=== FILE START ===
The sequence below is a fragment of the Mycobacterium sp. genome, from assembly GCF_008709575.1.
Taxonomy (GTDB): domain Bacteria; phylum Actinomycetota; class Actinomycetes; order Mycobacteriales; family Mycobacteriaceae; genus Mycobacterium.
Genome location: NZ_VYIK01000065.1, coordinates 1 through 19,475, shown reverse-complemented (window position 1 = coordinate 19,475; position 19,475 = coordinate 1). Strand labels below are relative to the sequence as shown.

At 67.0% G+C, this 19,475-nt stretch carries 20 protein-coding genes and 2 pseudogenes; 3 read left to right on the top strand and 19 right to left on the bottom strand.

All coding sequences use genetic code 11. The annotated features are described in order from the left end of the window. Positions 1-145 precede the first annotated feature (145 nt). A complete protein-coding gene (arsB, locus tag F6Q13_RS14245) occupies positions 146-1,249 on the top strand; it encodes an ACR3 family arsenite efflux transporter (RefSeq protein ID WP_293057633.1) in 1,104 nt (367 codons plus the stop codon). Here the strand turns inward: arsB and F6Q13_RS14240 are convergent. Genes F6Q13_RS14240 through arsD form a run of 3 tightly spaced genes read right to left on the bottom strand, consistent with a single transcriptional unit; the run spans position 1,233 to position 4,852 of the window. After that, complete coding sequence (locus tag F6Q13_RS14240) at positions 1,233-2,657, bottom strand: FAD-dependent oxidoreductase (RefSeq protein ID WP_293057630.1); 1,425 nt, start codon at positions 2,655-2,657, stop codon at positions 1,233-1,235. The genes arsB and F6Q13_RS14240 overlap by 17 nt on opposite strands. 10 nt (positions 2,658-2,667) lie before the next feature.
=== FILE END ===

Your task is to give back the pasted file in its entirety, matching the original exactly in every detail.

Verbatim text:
The sequence below is a fragment of the Mycobacterium sp. genome, from assembly GCF_008709575.1.
Taxonomy (GTDB): domain Bacteria; phylum Actinomycetota; class Actinomycetes; order Mycobacteriales; family Mycobacteriaceae; genus Mycobacterium.
Genome location: NZ_VYIK01000065.1, coordinates 1 through 19,475, shown reverse-complemented (window position 1 = coordinate 19,475; position 19,475 = coordinate 1). Strand labels below are relative to the sequence as shown.

At 67.0% G+C, this 19,475-nt stretch carries 20 protein-coding genes and 2 pseudogenes; 3 read left to right on the top strand and 19 right to left on the bottom strand.

All coding sequences use genetic code 11. The annotated features are described in order from the left end of the window. Positions 1-145 precede the first annotated feature (145 nt). A complete protein-coding gene (arsB, locus tag F6Q13_RS14245) occupies positions 146-1,249 on the top strand; it encodes an ACR3 family arsenite efflux transporter (RefSeq protein ID WP_293057633.1) in 1,104 nt (367 codons plus the stop codon). Here the strand turns inward: arsB and F6Q13_RS14240 are convergent. Genes F6Q13_RS14240 through arsD form a run of 3 tightly spaced genes read right to left on the bottom strand, consistent with a single transcriptional unit; the run spans position 1,233 to position 4,852 of the window. After that, complete coding sequence (locus tag F6Q13_RS14240) at positions 1,233-2,657, bottom strand: FAD-dependent oxidoreductase (RefSeq protein ID WP_293057630.1); 1,425 nt, start codon at positions 2,655-2,657, stop codon at positions 1,233-1,235. The genes arsB and F6Q13_RS14240 overlap by 17 nt on opposite strands. 10 nt (positions 2,658-2,667) lie before the next feature.